Thanksgiving Dishes Your Kids Can Help Make

Many small hands make light work.

Father and young daughter preparing Thanksgiving dinner.
Photo: martinedoucet / Getty Images

Thanksgiving might look a little different this year, but many of us will still be cooking up a storm. Every year I spend almost a week in the kitchen cooking and baking for the big day, but this year I'm doling out assignments in my own version of remote school: culinary class!

There's no reason our kids can't do more than set the table, right? Two of mine already bake cookies and help make salads, so I figured it was time for them to level up. And to my surprise, they're actually excited about it! They've been scouring Allrecipes for the perfect side dishes and desserts that will taste amazing but not require too many fancy kitchen tricks.

Want your kids to add their own flavors to your Thanksgiving supper? Take a look at how my three mini sous chefs are contributing:

Pumpkin Ginger Cupcakes

Daring Desserts

My ten-year-old is a baker at heart. She loves to make cookies, muffins, cakes, or basically anything sweet. As soon as she saw these Pumpkin Ginger Cupcakes, she laid her claim to dessert. They'll be replacing our traditional pumpkin pie this year, and the best part? They can be made in advance and frozen, which means all she'll have to do on the big day is whip up this delicious cream cheese frosting.

Now, my husband insists that Thanksgiving isn't complete without pie. But I'm going to be swamped with other cooking and baking jobs that day, and pie crust can be a tough bake for kids. But a crisp is just a pie without a pastry crust. A tween can handle that, right? My husband agreed that an apple crisp would satisfy his need for pie, and my twelve-year-old son offered to try his hand at this delicious version in hopes of besting his sister's cupcakes. I plan to let their sibling rivalry keep our Thanksgiving bellies full of sweetness this year.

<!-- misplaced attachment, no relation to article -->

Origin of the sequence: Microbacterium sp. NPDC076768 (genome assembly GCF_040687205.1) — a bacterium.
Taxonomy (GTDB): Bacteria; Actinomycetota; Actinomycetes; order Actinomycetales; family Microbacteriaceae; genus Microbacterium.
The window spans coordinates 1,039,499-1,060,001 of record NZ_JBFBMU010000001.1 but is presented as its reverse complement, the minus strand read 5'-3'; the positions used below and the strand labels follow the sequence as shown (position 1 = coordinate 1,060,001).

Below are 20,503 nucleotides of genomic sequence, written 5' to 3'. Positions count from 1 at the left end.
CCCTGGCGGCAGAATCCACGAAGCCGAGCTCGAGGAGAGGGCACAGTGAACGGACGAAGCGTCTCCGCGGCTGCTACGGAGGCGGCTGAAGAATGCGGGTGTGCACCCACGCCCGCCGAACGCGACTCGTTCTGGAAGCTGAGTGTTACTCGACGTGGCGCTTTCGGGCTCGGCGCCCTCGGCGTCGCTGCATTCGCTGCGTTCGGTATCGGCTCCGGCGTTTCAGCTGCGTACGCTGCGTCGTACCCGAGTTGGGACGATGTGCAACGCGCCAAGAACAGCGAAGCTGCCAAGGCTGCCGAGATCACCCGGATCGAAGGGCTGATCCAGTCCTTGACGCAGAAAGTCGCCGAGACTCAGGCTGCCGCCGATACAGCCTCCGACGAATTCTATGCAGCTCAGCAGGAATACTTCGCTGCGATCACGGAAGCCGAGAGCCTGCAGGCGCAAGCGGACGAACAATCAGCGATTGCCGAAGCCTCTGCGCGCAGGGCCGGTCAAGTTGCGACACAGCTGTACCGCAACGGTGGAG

Another Thanksgiving bake that will be a breakfast indulgence for us: this incredibly moist Downeast Maine Pumpkin Bread. I make this regularly for our family because it's so good! But my seven-year-old was feeling left out of the holiday dessert plan, and I promised she and I could make this seasonal treat together that morning. It's quick, easy, and super tasty!

Slow Cooker Stuffing in a white bowl

Super Side Dishes

When asking kids to cook, it's important to keep the steps short and clear for consistent results. Side dishes are the perfect place to strengthen their cooking chops. These recipes are low pressure and easy, but give a great dash of color, texture, and taste to a big holiday dinner.

My son's favorite side dish? Grandma's Corn Pudding. It's always a hit with the whole family and feels like the ultimate comfort food. He'll be making it himself for the first time this year. "Two baked dishes in the same day?" you may be asking. Well, I'm pretty sure he's looking to earn some bonus Christmas karma for next month. But also—since he chose the two recipes—he's way more invested in seeing them through.

My ten-year-old, unlike her brother, would spend the whole day in the kitchen if I let her. And I'm not complaining! But we have a small space and lots to make that day. So she's decided to add the crockpot to the mix to save time and free up kitchen space. Stuffing this year is her responsibility, and so she's going to make this simple, but delicious standard stuffing recipe. (Note: The first forty-five minutes on high are critical to help it get crispy on top, so don't skip that step!)

My favorite part of any meal is the bread, but homemade rolls on Thanksgiving? PERFECTION. My seven-year-old is the queen of kneading, though she gets tired after a couple of minutes. So these Unbelievable Rolls are just right for her little hands (and short attention span) with their quick kneading and proofing. She and I will get these set up and ready before the turkey comes out of the oven, and then they'll slide right in there as we pull the bird out. A gorgeous, fast bake while the turkey rests and we finish dishing everything up.

Thanksgiving Refreshment with lime in a glass
France C

Fancy Sipping

"But what can I make on my own?" my youngest asked "Everyone else is making their own stuff!" I had to think fast. This kiddo has dropped an entire bag of flour, broken several glasses, and even accidentally stabbed herself with a fork. What could a tiny, earnest, accident-prone kitchen helper do for the family this Thanksgiving?

A fancy drink! This Thanksgiving Refreshment solved all our drama! Sparkly goodness that she can proudly "cook" and serve herself. In can be made into an even more involved activity by washing and adding fresh berries to each glass.

It takes a little extra planning and a second (or fifth) load of dishes to have your kids lend their hands to a big holiday meal like Thanksgiving. But it lightens your load in other ways and adds something really special and warm to the table. In a year as challenging as this one, that makes all the difference.

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